NEW YORK (Legal Newsline) - New York Attorney General Eric Schneiderman and New York City Corporation Counsel Michael Cardozo jointly filed a federal lawsuit on Tuesday against two cigarette companies for allegedly evading taxes.
The Brooklyn-based BB's Corner and Staten Island-based Nitecap Entertainment allegedly evaded taxes on cigarettes by giving customers loose tobacco, tubes of cigarette paper and access to machinery that produces finished cigarettes onsite for customers.
The roll-your-own cigarette businesses allegedly sell cigarettes in violation of tax and other regulatory statutes applicable to cigarettes by stating that they do not sell cigarettes but that they just facilitate the assembly of the cigarettes.
"Rather than playing by the rules, these stores and others like them are cheating the state and city of New York out of millions of dollars per year in legitimate tax revenue and endangering public health and safety while they're doing it," Schneiderman said.
"The illegally low prices these businesses are charging for their store-made machine-rolled cigarettes have been shown time and again to encourage people to take up smoking and to discourage smokers from quitting. Additionally, because cigarettes are the number one cause of deaths by fire in this country, New York state has long required that all cigarettes sold in the state be fire-safe; these cigarettes are not."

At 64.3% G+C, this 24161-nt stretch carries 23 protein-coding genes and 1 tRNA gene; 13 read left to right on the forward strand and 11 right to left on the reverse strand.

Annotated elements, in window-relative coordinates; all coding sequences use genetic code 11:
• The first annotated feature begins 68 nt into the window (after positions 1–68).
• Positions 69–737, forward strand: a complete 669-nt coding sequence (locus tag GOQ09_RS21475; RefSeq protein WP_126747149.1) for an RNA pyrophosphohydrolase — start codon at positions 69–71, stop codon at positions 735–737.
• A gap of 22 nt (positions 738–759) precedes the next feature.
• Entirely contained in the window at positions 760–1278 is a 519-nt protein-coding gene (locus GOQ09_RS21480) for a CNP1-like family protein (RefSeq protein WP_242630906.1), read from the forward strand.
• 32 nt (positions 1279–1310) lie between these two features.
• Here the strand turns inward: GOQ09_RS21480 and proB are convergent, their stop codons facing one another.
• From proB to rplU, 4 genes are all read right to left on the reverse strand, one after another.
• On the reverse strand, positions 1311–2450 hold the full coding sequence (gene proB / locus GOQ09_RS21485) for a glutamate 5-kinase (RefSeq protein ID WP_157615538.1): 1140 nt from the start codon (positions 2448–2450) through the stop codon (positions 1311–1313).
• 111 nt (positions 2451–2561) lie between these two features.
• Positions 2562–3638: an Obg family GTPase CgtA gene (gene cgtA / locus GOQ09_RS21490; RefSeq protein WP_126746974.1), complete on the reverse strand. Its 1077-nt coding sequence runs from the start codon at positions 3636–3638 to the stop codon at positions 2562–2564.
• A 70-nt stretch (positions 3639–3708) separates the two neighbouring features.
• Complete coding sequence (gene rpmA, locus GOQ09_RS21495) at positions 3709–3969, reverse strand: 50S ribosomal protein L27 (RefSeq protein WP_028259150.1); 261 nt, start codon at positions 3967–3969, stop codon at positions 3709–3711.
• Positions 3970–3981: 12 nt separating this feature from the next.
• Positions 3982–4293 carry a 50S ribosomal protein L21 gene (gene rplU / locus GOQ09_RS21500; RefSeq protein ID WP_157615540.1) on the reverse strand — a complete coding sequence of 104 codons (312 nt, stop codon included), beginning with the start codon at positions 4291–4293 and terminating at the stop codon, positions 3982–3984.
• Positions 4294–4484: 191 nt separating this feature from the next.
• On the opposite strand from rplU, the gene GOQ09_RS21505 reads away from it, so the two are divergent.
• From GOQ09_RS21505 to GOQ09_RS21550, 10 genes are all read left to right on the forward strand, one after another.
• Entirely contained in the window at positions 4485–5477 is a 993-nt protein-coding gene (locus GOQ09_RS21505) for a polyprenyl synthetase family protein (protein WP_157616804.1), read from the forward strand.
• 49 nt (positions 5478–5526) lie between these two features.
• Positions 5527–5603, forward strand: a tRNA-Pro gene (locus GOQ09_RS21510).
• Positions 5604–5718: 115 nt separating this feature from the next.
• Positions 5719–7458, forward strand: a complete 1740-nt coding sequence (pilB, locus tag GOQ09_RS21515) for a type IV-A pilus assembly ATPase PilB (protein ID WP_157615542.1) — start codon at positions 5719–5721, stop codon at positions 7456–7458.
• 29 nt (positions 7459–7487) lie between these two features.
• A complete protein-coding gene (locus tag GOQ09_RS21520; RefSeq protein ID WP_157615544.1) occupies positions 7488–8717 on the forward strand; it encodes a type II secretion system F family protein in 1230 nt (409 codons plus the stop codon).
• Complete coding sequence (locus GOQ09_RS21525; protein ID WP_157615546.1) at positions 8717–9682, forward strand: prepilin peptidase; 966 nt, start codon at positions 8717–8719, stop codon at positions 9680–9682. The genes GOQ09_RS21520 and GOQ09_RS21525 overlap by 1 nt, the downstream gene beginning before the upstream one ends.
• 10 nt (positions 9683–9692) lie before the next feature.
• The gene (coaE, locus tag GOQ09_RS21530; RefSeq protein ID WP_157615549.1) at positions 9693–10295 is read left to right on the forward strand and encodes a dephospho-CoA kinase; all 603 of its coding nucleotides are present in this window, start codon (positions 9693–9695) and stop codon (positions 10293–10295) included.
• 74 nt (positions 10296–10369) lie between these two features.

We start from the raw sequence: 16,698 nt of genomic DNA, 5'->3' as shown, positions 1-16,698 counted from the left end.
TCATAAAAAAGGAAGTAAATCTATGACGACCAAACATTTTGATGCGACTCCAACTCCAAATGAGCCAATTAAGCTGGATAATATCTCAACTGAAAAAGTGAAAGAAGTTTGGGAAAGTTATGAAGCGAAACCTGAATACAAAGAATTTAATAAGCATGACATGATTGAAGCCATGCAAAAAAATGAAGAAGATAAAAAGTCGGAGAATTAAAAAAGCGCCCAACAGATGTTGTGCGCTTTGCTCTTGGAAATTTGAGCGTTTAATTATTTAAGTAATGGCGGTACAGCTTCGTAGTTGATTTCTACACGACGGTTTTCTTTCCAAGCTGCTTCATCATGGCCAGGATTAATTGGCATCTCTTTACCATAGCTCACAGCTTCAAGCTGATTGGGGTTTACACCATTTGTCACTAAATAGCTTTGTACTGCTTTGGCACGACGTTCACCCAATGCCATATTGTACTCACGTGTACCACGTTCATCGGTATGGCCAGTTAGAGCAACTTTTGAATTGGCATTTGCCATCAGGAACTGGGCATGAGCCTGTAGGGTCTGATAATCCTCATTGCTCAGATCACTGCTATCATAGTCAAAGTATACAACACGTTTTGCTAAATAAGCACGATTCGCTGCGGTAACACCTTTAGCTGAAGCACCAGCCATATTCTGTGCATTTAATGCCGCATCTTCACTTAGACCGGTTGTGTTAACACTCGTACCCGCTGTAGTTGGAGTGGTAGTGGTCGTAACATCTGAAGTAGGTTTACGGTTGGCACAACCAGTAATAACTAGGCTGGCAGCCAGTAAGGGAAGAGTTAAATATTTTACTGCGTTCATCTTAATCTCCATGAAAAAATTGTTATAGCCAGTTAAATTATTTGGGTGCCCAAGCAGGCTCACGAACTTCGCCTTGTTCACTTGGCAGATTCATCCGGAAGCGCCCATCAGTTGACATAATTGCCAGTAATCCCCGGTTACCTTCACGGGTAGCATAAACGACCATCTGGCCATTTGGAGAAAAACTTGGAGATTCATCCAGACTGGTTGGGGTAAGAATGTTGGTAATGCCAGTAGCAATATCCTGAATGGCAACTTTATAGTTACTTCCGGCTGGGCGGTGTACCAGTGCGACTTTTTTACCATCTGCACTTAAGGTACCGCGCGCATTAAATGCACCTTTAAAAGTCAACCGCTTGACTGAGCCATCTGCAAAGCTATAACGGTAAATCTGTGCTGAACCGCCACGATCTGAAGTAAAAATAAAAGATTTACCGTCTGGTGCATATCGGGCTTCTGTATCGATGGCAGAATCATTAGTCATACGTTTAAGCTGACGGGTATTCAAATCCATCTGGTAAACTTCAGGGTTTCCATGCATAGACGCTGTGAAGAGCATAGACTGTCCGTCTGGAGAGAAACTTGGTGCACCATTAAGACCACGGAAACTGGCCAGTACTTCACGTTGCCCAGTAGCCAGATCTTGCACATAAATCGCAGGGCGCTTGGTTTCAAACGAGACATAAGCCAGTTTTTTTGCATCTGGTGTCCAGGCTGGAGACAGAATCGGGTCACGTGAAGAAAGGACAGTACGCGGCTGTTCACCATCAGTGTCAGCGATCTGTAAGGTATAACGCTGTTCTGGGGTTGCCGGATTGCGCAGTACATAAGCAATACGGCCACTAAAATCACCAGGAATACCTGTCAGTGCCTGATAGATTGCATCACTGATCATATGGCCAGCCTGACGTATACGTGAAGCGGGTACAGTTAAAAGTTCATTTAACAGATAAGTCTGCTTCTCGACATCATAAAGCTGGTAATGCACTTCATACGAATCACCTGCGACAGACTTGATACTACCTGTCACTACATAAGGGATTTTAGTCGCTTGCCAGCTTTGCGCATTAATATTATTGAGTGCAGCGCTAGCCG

The lawsuit against BB's Corner and Nitecap, filed in U.S. District Court for the Southern District of New York, alleges that the businesses, their owners and their employees violated the New York state tax law, the Federal Contraband Cigarette Trafficking Act and the New York State Cigarette Marketing Standards Act by selling cigarettes on which required taxes were not paid. In addition, the lawsuit alleges that the defendants violated New York's Cigarette Fire Safety Act by selling cigarettes that were not certified as fire-safe, a requirement of New York state law.
The lawsuit alleges that customers at BB's Corner and Nitecap buy loose tobacco and packages of cigarette paper tubes with attached filters. Employees at the store assist customers in making the cigarettes on machines owned by and located in the store, Schneiderman says. The machines are used to fill the paper tubes with compacted tobacco to produce the completed cigarettes, Schneiderman says.
The customers then allegedly pay by the carton or the pack. The stores allegedly advertised 200 count cartons of cigarettes for "$29.95 per carton - less than half of the amount of taxes alone on a carton of cigarettes," despite claiming not to sell cigarettes.